Nord Stream AG, or the operator of Nord Stream 1 pipeline, sent a specially equipped vessel on Thursday to investigate damage to the pipelines under the Baltic Sea.
Nord Stream AG, whose majority shareholder is Russia's state energy giant Gazprom, said the chartered vessel arrived at the location of damage in Sweden's exclusive economic zone.
The vessel, bearing the Russian flag, would have specialists aboard to assess the damage within a dayand investigation would take three to five days, the company said.
Nord Stream AG said it didn't have relevant permits to conduct an investigation until now.
Sweden, Denmark and Germany also investigate cause of leaks
The investigation comes in addition to an inquiry launched by Sweden's Armed Forces on Wednesday, which is separate from the federal investigation launched by Sweden.
Sweden, Denmark, Germany and now Nord Stream are all conducting their individual investigations to ascertain the cause of damages to the natural gas pipelines under the Baltic Sea.
Sweden and Denmark are looking into what happened last month because what they have called explosions on September 26 were in waters within their so-called exclusive economic zones.
Germany, where the pipelines terminate, also opened an investigation earlier this month, saying that a violent attack on energy supplies could impact the security of Germany.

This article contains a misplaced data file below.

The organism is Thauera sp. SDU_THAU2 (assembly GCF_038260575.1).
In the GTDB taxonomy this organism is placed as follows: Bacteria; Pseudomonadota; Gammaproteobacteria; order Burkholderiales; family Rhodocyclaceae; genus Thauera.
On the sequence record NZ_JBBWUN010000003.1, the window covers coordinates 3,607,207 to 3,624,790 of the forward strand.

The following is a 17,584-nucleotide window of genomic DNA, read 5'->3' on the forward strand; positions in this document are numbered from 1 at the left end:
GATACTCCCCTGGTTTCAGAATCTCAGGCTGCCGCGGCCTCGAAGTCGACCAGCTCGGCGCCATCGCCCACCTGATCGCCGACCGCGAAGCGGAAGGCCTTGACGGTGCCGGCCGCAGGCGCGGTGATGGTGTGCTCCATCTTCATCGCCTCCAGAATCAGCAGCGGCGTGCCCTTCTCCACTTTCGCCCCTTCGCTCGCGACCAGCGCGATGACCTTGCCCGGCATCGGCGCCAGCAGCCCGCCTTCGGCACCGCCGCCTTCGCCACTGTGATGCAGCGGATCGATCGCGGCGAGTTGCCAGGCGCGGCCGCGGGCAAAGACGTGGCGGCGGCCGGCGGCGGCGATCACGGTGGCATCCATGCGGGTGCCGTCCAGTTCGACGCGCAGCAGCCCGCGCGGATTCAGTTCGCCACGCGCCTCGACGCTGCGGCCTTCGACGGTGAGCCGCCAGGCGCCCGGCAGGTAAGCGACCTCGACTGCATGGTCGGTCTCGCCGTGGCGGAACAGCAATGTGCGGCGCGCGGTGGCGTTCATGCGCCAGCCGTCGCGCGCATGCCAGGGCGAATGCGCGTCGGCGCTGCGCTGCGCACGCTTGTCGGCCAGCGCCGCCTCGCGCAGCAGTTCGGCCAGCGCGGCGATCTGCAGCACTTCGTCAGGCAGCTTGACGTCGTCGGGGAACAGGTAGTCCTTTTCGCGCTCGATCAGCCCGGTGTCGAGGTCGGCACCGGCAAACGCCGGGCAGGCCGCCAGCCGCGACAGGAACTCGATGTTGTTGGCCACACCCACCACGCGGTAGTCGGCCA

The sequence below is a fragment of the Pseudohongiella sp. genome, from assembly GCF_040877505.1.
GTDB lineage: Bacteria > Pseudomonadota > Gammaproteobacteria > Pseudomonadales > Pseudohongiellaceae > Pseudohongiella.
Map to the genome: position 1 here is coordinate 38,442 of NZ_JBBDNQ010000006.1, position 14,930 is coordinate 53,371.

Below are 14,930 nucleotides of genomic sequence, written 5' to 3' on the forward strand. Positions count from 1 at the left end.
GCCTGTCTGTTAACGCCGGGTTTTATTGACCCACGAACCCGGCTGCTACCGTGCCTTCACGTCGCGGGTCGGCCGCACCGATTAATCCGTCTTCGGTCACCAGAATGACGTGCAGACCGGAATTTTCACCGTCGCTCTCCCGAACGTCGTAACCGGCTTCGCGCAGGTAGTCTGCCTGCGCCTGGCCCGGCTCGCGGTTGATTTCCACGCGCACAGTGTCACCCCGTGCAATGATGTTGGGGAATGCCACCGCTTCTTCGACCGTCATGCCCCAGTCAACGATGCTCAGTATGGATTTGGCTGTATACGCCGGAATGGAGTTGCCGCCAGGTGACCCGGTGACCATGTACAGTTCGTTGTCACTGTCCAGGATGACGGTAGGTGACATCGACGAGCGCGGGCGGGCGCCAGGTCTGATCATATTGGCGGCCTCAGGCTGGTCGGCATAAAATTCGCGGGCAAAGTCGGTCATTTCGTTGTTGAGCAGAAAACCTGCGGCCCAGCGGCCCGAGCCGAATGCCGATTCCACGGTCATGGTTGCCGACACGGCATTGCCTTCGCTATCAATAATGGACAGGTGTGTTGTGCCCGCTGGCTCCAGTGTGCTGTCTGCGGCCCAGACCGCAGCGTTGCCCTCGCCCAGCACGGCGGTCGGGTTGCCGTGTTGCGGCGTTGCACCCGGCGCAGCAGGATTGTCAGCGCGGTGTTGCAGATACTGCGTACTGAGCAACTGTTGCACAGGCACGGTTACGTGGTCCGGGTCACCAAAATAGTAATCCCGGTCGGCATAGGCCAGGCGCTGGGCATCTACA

Putin calls allegations of Russia blowing up pipeline 'crazy'
Relatedly, Russian President Vladimir Putin said in a speech Thursday that allegations of Russia damaging the pipelines deliberately were "crazy."
Putin said in a speech one of the two pipelines of Nord Stream 2 under the sea was still working and contended that "Europe does not want to use it."
Russia cut off supplies to Europe via Nord Stream 1 at the end of August, while Nord Stream 2 never entered service because Germany halted the certification process shortly before Russia invaded Ukraine in February.
Germany: Nord Stream 2 not likely to be intact
The German government said earlier Thursday it was unlikely that one of the two gas pipelines of Nord Stream 2 was intact.
"It's very likely that the act of sabotage with strong explosions had a negative impact on both pipeline routes and that the basic technical accessibility is therefore no longer guaranteed," the government said in response to a parliamentary inquiry by the far-right Alternative for Germany (AfD) party.
Extensive damage to the pipeline, cause not known
Swedish and Danish investigators have said little besides saying ruptures last month were caused by explosives and initial assessment by authorities indicated that leaks were not accidental.
Danish officials once again confirmed last week there had been "extensive damage" to the pipelines and the cause of the damage was "powerful explosions."
rm/sms (Reuters, AFP, AP)